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This article is from the In-Depth Report Zombie Science
See Inside Scientific American Volume 306, Issue 3

Zombie Flies May Be Killing Honeybees

Scientists have uncovered a surprising clue to the causes of colony collapse disorder



Courtesy of Christopher Quock

The heap of dead bees was supposed to become food for a newly captured praying mantis. John Hafernik, a biology professor at San Francisco State University, had collected the belly-up bees (Apis mellifera) from the ground underneath lights around the university campus. “But being an absent-minded professor,” he noted in a prepared statement, “I left them in a vial on my desk and forgot about them.” He soon got a shock. “The next time I looked at the vial, there were all these fly pupae surrounding the bees,” he said. A fly (Apocephalus borealis) had inserted its eggs into the bees, using their bodies as a home for its developing larvae. The pile of dead bees ended up revealing a previously unrecognized suspect in colony collapse disorder—a mysterious condition that for several years has been causing declines in U.S. honeybee populations, which are needed to pollinate many important crops. It turns out that the parasitic flies that had attacked Hafernik’s bees have been taking over the bodies of honeybees in other parts of the country. A detailed description of the newly documented relationship was pub­lished online in January in PLoS ONE.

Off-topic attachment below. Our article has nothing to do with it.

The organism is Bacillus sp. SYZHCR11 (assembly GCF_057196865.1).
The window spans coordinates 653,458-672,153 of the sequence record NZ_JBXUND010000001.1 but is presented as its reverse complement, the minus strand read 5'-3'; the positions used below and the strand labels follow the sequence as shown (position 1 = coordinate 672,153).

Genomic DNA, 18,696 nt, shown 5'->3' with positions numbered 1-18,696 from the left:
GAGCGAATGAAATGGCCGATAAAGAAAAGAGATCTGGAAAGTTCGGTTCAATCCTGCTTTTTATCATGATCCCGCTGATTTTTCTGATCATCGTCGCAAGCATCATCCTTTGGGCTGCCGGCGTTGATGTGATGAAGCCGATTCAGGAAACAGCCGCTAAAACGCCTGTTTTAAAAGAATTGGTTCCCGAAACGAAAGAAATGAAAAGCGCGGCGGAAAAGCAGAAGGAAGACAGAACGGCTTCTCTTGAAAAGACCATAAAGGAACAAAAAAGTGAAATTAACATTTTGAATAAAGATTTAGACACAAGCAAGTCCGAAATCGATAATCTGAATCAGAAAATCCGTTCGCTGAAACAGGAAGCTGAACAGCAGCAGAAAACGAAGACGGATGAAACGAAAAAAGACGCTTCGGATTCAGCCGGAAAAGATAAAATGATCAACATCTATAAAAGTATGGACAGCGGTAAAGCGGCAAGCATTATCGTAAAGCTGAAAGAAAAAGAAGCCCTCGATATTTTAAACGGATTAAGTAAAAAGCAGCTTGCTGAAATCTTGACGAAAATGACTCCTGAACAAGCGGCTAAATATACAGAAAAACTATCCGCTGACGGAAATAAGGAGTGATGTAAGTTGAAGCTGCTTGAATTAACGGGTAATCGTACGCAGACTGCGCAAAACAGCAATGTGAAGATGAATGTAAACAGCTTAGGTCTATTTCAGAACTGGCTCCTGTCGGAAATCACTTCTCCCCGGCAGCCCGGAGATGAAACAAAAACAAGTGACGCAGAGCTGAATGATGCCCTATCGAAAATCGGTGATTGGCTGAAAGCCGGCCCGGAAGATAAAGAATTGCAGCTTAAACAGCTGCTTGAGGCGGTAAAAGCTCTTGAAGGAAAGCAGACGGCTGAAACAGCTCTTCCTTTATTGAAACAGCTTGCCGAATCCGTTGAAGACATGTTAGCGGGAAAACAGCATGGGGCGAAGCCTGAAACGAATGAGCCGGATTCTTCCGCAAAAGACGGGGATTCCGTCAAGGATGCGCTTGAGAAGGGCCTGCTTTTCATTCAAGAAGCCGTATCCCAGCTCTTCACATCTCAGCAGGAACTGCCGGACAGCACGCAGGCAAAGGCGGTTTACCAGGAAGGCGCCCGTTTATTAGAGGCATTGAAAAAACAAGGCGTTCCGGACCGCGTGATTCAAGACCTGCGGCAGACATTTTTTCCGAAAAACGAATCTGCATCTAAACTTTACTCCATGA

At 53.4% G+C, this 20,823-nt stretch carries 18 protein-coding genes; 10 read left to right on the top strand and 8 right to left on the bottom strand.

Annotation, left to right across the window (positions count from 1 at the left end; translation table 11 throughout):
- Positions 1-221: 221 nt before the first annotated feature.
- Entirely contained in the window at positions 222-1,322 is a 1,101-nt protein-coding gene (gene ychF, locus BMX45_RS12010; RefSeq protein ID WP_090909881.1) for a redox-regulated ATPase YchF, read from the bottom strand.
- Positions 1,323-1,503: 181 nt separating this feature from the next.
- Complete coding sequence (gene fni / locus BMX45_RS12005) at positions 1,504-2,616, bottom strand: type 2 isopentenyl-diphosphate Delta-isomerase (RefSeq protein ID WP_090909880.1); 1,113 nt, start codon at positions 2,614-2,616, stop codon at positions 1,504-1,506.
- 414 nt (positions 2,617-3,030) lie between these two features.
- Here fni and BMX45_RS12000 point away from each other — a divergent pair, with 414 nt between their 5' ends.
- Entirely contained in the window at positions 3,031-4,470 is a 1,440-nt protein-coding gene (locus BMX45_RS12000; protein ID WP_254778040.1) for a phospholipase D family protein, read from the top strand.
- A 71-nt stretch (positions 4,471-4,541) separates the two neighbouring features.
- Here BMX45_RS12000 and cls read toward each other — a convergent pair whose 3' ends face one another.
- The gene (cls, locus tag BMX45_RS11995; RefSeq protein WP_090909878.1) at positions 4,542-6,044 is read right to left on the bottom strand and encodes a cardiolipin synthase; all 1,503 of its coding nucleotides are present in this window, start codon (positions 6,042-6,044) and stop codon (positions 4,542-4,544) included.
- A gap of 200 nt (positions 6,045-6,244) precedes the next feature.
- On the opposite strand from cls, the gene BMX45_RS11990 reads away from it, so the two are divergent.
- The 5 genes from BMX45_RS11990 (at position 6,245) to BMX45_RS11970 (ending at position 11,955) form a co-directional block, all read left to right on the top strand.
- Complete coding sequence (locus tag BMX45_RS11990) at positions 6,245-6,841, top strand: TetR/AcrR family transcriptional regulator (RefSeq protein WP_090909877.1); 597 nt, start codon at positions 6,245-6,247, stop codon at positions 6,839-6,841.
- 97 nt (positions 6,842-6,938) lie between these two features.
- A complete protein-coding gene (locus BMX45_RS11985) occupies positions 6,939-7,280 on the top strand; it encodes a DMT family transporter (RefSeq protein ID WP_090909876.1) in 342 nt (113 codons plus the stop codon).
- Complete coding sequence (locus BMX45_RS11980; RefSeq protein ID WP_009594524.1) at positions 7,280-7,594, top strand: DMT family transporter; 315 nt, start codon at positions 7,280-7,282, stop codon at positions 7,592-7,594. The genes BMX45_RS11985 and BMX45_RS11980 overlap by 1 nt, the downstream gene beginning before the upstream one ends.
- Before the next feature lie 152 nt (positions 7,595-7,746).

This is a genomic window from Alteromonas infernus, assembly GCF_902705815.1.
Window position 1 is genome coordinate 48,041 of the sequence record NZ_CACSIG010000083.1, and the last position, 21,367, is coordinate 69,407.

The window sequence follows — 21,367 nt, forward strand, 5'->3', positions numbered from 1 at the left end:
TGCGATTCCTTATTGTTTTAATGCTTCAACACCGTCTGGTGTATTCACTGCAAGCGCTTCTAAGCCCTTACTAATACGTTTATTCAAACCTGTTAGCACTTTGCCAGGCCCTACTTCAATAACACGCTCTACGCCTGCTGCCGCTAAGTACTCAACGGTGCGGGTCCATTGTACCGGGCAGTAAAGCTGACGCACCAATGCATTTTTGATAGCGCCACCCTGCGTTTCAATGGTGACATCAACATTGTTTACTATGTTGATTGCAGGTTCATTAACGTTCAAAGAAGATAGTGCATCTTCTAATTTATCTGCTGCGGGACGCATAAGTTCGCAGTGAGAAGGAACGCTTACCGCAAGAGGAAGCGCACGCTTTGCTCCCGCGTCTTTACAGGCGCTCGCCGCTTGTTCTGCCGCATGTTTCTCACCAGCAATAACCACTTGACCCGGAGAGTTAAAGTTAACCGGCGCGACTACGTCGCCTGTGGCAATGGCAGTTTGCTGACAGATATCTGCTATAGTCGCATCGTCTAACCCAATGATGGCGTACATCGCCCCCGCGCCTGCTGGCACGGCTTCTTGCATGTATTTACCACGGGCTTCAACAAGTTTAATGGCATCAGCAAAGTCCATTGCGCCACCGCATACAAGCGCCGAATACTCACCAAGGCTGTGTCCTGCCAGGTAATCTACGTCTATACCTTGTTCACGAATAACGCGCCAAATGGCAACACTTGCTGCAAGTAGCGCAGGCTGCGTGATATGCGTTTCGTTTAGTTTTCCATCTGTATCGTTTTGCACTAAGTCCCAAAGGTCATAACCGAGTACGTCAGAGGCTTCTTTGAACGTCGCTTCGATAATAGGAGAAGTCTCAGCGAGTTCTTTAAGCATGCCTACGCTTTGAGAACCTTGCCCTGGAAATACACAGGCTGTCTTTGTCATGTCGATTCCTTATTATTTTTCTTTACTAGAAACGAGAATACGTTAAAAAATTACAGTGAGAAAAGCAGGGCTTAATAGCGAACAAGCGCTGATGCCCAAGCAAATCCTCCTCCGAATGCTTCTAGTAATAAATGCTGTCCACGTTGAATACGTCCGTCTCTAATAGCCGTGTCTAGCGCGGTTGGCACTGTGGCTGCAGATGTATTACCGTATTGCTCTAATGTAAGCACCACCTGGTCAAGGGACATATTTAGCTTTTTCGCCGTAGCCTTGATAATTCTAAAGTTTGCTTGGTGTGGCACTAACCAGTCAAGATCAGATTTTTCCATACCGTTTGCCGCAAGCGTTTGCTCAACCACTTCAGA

Hafernik believes that the fly, which also parasitizes bumblebees and paper wasps, may have only recently begun attacking honeybees. “Honeybees are among the best-studied insects in the world,” Hafernik said. “We would expect that if this has been a long-term parasite of honeybees we would have noticed.”

The fly lays eggs in a bee’s abdomen. Several days later the parasitized bee bumbles out of the hive—often at night—on a solo mission to nowhere. Such bees often fly toward light and wind up unable to control their own body. After the bee dies, as many as 13 fly larvae crawl out from the bee’s neck.

The team members found evidence of the fly in 77 percent of hives they sampled in the San Francisco Bay Area, as well as in some hives in California’s agricultural Central Valley and in South Dakota. Earlier research had found signs that mites, a virus or a fungus, or a combination of these factors, might be responsible for the widespread colony collapse. In the case of the affected hives that Hafernik’s group studied, the bees—and the parasitizing flies and their larvae—contained genetic traces of a parasite and a virus that were previously implicated in colony collapse disorder. This double infection suggests that the flies might be spreading additional hive-weakening traits.

This article was published in print as "Body-Snatching Flies."

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